Singapore gets caught up by Chinese clandestine propaganda operation in India

Singapore gets caught up by Chinese clandestine propaganda operation in India

It was reported in the Indian news media last Wednesday (29 Mar) that over the past few months, Indian journalists and researchers at leading think-tanks in India have been approached by purportedly Chinese agents, with monetary offers to cooperate on projects or to write articles on security and foreign policy.

The suspected Chinese agents were said to be using fake credentials, claiming to be from Singapore-based institutions, contacting these journalists and researchers through e-mails, LinkedIn, Facebook or WhatsApp.

In one of the reported incidents, two “persons” by the name of Julia Chia, a “senior programme manager” with the National University of Singapore (NUS) and Jian Qiang Wong, a “researcher” at the Singapore Institute of International Affairs (SIIA) were said to have contacted journalists and researchers based in New Delhi and Mumbai, and offered to cooperate on new projects with monetary incentives.

“Wong” apparently messaged a Mumbai-based journalist on LinkedIn saying, “So I wanna build a cooperation relation with you. Are you interested? Would you like to write something for me?”

“Chia”, who claimed to be working on a weekly journal for NUS, said she sought guest writers who could focus on “hot events happening in the Asia-Pacific region” and promised that the analysis will be “only for internal and limited reference”.

The Indian media then contacted Singapore High Commissioner Simon Wong with regard to the incident and upon checking, it was found that “Wong” and “Chia” do not exist.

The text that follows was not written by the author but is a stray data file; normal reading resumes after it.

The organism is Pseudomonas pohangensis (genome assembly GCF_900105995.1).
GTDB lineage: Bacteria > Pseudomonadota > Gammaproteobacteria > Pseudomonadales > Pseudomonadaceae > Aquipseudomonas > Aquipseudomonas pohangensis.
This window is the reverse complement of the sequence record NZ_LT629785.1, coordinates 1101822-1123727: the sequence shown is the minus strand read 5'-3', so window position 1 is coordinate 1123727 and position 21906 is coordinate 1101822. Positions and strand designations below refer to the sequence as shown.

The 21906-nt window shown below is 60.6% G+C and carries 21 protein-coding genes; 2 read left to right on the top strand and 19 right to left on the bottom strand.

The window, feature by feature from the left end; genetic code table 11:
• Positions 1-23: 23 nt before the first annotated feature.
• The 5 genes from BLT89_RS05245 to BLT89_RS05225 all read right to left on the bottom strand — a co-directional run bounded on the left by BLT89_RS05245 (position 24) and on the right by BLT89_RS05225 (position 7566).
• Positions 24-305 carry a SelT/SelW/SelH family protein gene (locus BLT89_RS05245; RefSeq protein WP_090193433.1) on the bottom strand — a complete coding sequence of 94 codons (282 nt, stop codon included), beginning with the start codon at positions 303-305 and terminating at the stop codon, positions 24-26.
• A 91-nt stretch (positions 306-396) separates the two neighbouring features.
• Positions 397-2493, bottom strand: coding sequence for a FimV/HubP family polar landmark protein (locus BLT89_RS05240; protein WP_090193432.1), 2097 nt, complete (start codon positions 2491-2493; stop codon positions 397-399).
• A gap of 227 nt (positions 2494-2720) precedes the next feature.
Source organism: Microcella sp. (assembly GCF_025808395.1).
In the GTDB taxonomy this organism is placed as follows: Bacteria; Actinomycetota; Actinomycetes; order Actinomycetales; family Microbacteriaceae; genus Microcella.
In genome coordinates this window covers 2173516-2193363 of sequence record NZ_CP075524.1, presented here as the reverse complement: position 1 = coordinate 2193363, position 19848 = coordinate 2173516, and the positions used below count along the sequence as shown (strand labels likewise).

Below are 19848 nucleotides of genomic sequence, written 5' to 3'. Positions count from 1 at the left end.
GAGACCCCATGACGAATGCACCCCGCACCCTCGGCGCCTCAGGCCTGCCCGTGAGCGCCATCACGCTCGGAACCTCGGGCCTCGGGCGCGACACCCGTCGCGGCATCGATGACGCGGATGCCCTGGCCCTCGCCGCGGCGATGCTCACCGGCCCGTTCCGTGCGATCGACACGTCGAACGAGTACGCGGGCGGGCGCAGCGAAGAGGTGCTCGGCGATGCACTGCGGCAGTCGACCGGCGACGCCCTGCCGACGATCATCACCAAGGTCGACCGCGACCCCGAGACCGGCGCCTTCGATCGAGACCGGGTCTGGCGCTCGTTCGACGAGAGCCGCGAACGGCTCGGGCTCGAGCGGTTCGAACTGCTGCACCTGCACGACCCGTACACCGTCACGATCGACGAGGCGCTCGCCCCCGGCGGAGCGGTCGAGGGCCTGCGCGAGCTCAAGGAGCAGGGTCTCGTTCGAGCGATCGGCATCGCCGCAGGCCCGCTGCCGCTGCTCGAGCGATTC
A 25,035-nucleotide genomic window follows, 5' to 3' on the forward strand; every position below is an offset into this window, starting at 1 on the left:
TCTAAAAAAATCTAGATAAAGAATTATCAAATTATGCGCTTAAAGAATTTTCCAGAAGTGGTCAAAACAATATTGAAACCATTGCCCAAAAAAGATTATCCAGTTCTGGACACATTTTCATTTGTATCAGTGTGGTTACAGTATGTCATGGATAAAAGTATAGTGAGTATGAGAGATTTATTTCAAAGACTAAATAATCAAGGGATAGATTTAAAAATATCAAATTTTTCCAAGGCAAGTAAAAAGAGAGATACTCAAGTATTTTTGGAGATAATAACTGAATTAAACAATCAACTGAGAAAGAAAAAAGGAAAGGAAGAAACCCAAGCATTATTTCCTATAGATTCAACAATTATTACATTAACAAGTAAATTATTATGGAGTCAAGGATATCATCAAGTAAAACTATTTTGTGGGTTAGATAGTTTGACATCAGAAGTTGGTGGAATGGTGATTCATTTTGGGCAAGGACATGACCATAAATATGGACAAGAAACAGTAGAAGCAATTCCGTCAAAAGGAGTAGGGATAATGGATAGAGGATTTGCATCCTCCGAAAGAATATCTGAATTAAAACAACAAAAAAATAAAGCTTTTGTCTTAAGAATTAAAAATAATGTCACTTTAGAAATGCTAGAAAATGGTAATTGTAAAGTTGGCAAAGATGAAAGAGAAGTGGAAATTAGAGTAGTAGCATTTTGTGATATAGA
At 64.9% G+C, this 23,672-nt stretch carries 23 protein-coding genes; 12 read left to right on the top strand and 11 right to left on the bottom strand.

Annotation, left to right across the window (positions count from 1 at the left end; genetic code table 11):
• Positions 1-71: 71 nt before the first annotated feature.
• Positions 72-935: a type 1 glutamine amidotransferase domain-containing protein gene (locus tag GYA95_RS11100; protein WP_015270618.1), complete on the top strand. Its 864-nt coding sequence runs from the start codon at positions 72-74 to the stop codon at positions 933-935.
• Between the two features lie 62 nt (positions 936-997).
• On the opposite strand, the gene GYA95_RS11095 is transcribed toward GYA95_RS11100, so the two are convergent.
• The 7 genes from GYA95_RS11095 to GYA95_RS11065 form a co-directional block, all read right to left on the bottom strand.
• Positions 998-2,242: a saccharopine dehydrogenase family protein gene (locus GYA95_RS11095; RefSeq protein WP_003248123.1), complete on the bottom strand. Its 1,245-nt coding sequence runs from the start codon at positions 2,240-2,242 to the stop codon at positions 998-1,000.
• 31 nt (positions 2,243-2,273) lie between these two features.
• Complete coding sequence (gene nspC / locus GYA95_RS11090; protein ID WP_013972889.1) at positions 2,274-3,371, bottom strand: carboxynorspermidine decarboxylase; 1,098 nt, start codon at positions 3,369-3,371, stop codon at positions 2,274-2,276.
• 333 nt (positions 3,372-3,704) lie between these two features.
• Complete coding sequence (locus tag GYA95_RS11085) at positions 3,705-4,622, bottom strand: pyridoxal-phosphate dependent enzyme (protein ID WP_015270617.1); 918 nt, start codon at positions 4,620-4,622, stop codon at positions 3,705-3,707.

The Singapore High Commissioner later clarified in a tweet saying the accounts of the two said individuals are fake.

He tweeted, “To be clear: These accounts, which proclaim to be from Singapore, are fake. These individuals do not work for NUS or Singapore think-tanks. The Singapore-India people-to-people ties are strong enough for such scams to be quickly exposed.”

Indian media reported that it was a clandestine propaganda operation by China. The targeted people were mainly those writing on issues like Indo-China, Indo-Japan or Indo-Pacific ties. It was further reported that they were offered payments of up to US$400 for each article written.

Indian security officials said that such a method had been commonly used by the Chinese in similar operations conducted in countries such as Australia, Canada, and the US. The objective is to influence prominent Indian journalists and researchers in their writings.

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